Mary Pratt, publisher of the alternate lifestyles newspaper Thought Trends had met Tiwari a few months before Pratt was diagnosed with colo-rectal cancer in October of 1992. "Through Br. Maya's exercises and coaching of the sadhanasof silence, prayer, meditation, love, compassion and food I ventured into the 'soul approach' to cancer. I learned to let go of the reins and find the intuitive, authentic way to my healing. I first had to re-birth myself, then the medical treatment I chose became part of the process of transforming my life. Her gift to me was life," Pratt shared with Hinduism Today.

A cornerstone of Tiwari's teaching today are the sadhanas. According to her, sadhanas, a Sanskrit word meaning "effective means of attainment," encompass the simple daily activities which synchronize themselves with the rhythm of the heart. Then, all of a sudden, the breath is synchronized in harmony with nature. Tiwari purports that once cognitive memory is awakened and the remembering self begins to function we are able to live harmoniously with nature. She also trains sadhakas as the teachers of sadhanas. Twelve such teachers have been trained all over the nation, while eighteen are in line to join soon.

Tiwari is currently working on The Sacred Book of Sadhanas,wherein she chronicles her life and struggle and the importance and implications of sadhanapractices.

Now living her "second life," and obviously able to achieve her wishes, what else will this 45-year-old venture to accomplish? "I do not seek fame. Most of my ambitions have been honed and dissipated. Now I want others to find sadhanaso that they can become more peaceful and happier in the spirit of nature. I ask for the Lord's grace to seek and find my own complete divinity in the surrender of my life," she prayed.

Inquiries can be sent in care of: Mary Pratt, P.O. Box 1012, Flowery Branch, Georgia 30542, USA.

Maya Tiwari's books can be purchased from Lotus Press. P.O. Box 325, Twin Lakes, Wisconsin 63181, USA. Tel: 414-889-8561; fax: 414-889-8591.

Maharastra-born Archana Dongre is a journalist living with her husband in Los Angeles. She has a degree in education and an M.A. in Sanskrit language and literature.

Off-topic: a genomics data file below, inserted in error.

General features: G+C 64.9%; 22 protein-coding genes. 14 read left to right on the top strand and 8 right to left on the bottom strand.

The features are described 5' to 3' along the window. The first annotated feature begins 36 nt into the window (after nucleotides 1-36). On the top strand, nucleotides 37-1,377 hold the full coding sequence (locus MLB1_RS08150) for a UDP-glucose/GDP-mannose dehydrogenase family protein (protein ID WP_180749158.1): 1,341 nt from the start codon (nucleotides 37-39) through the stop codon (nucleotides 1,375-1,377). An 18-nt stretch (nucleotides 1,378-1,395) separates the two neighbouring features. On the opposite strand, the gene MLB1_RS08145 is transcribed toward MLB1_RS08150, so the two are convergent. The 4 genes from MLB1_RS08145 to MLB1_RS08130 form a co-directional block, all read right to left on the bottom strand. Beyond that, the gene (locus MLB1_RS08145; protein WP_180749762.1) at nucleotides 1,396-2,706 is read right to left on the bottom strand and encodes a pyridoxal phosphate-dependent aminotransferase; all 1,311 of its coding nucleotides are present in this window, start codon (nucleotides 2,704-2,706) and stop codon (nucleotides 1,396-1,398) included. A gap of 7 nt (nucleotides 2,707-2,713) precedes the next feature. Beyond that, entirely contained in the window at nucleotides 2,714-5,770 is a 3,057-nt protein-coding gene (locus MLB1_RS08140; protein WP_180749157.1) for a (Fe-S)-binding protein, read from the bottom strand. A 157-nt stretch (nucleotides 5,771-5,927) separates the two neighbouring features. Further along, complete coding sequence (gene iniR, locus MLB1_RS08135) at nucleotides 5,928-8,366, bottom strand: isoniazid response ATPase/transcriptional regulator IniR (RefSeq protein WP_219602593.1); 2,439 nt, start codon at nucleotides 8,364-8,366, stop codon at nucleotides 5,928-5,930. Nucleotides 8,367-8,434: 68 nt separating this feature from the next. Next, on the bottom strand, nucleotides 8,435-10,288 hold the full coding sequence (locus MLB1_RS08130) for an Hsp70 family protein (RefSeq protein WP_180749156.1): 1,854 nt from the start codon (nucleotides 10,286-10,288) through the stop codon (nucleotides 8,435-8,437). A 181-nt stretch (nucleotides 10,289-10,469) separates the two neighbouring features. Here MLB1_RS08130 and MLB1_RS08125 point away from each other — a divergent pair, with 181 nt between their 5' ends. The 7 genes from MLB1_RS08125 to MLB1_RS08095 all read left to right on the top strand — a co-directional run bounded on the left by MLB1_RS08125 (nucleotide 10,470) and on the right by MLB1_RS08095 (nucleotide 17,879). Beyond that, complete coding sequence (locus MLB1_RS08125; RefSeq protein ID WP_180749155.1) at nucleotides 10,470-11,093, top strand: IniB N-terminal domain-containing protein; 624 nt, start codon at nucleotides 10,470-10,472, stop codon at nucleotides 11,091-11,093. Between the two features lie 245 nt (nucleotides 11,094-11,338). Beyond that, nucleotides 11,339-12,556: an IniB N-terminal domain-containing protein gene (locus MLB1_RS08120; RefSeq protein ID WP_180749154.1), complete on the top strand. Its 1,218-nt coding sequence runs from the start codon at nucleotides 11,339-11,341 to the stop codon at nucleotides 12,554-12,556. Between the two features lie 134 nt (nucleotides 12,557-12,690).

Sidebar: Flaming Memories of Childhood, Unfinished Biography

Maya Ramprasad Tiwari was born in 1951 in British Guiana (which upon independence in 1966 became Guyana). Her ancestors were brought from India by the British in the 19th century. "My grandparents were among the few hundreds who survived from the thousands, enduring the treacherous crossing of several oceans in inhuman conditions on the ships, where women were molested and brothers, husbands and fathers were cast off, left on deserted shores," she related--colonial era facts which have remained shrouded in history. "My ancestors and their peers arrived in Guiana in savagely broken spirits. They had no way to cope with it. Some got riddled with disease, others simply died. That was the generation that fathered my parents' generation," Tiwari detailed of her background.

The turbulent rhythms of her early life had shadows of a silent, deep pain and anger, grief and shame that she gleaned from her close proximity with the elders. The British had demeaned everything cultural that could spell the Indian identity. For example, "Britishizing" of the names: everyone was "allowed" only two names, first and last. Thus her father had to go from Bhagawan Ramprasad Tiwari to simply Bhagawan Rampersaud--corrupting the spelling and pronunciation of Ramprasad. Still, her family kept up their age-old brahmin traditions. Celebrating Hindu holidays, rituals like yajnas and daily agnihotra rites helped them to retain their sanity and vanquish their broken identity. "The surrounding village atmosphere was marked by Indian harmonics, African rhythm and British noise," Maya elaborated.

She saw the villages falling apart, and her parents' sacrifices to build them. "In that chaos I lost some of the glories and innocence of childhood. 'The dancing star within can only come from chaos.' That dancing star later gave me the courage for my 180 turn. There was a lot of fire. Cancer was the fire that I walked through," Tiwari confided. "All diseases are fires," she added.